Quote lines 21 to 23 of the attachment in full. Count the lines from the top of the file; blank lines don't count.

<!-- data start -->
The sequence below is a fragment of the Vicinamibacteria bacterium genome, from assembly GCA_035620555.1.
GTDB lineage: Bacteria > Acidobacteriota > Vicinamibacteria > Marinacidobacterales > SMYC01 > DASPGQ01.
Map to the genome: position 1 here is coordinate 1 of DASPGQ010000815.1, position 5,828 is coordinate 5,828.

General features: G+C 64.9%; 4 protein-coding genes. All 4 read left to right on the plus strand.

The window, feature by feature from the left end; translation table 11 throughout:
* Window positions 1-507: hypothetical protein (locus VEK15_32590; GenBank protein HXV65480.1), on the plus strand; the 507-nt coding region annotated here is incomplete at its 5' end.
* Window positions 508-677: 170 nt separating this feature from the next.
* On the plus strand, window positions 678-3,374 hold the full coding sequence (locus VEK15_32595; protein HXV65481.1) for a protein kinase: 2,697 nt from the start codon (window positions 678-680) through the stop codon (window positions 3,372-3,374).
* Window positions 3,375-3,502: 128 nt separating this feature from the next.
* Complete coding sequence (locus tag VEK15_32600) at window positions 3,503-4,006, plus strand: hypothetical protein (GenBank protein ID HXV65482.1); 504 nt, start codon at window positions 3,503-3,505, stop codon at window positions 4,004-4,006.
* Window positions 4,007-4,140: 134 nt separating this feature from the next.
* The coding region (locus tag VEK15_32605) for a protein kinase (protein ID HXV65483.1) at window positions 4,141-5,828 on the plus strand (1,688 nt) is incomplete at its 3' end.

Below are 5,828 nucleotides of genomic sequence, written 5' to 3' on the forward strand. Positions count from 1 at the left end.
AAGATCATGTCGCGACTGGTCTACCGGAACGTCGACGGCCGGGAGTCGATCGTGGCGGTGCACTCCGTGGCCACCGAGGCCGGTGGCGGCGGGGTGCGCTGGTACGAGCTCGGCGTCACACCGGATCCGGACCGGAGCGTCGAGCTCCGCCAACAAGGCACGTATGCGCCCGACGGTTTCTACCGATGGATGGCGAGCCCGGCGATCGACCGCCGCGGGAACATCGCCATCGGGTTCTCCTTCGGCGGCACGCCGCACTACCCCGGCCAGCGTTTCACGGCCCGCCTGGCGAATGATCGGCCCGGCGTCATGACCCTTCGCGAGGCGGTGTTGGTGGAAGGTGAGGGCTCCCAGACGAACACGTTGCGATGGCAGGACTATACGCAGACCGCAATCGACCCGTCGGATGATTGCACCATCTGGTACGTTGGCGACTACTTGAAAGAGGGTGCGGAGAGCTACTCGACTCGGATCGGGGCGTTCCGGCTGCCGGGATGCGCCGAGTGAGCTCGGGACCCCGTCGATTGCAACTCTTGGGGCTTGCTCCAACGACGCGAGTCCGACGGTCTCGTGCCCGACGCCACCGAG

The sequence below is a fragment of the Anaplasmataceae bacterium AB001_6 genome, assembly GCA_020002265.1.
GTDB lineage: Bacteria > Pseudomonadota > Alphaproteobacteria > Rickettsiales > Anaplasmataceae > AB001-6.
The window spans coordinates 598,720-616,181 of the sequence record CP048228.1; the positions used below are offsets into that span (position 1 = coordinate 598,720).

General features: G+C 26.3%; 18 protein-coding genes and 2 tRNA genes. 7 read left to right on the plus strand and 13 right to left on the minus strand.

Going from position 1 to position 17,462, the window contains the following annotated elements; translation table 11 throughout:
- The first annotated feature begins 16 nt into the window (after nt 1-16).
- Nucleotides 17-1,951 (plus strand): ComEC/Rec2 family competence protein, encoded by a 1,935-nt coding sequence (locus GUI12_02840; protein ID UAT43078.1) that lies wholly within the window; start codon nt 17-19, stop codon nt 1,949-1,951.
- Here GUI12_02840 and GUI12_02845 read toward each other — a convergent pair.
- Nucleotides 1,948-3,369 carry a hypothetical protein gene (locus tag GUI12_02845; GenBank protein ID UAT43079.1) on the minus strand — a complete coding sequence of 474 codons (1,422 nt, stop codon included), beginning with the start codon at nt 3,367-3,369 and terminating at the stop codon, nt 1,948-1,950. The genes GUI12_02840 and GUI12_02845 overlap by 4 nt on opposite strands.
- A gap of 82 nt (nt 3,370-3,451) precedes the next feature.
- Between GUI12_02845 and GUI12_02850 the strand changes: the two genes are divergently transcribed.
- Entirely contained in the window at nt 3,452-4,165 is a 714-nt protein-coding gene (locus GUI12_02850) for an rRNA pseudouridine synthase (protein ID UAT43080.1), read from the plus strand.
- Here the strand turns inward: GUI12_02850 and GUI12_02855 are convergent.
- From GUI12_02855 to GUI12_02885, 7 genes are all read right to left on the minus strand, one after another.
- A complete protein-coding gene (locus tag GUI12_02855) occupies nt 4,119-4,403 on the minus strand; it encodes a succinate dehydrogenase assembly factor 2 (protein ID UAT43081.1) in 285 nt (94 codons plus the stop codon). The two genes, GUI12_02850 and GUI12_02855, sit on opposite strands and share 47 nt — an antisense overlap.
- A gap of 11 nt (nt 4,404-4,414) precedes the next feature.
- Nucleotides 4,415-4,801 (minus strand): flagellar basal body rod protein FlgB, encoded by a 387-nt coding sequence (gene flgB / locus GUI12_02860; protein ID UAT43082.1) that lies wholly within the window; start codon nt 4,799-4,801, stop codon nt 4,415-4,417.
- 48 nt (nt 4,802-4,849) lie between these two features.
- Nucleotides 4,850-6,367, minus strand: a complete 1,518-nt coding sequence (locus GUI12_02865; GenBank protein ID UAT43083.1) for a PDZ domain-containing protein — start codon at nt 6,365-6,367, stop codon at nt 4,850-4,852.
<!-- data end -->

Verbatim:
- Nucleotides 17-1,951 (plus strand): ComEC/Rec2 family competence protein, encoded by a 1,935-nt coding sequence (locus GUI12_02840; protein ID UAT43078.1) that lies wholly within the window; start codon nt 17-19, stop codon nt 1,949-1,951.
- Here GUI12_02840 and GUI12_02845 read toward each other — a convergent pair.
- Nucleotides 1,948-3,369 carry a hypothetical protein gene (locus tag GUI12_02845; GenBank protein ID UAT43079.1) on the minus strand — a complete coding sequence of 474 codons (1,422 nt, stop codon included), beginning with the start codon at nt 3,367-3,369 and terminating at the stop codon, nt 1,948-1,950. The genes GUI12_02840 and GUI12_02845 overlap by 4 nt on opposite strands.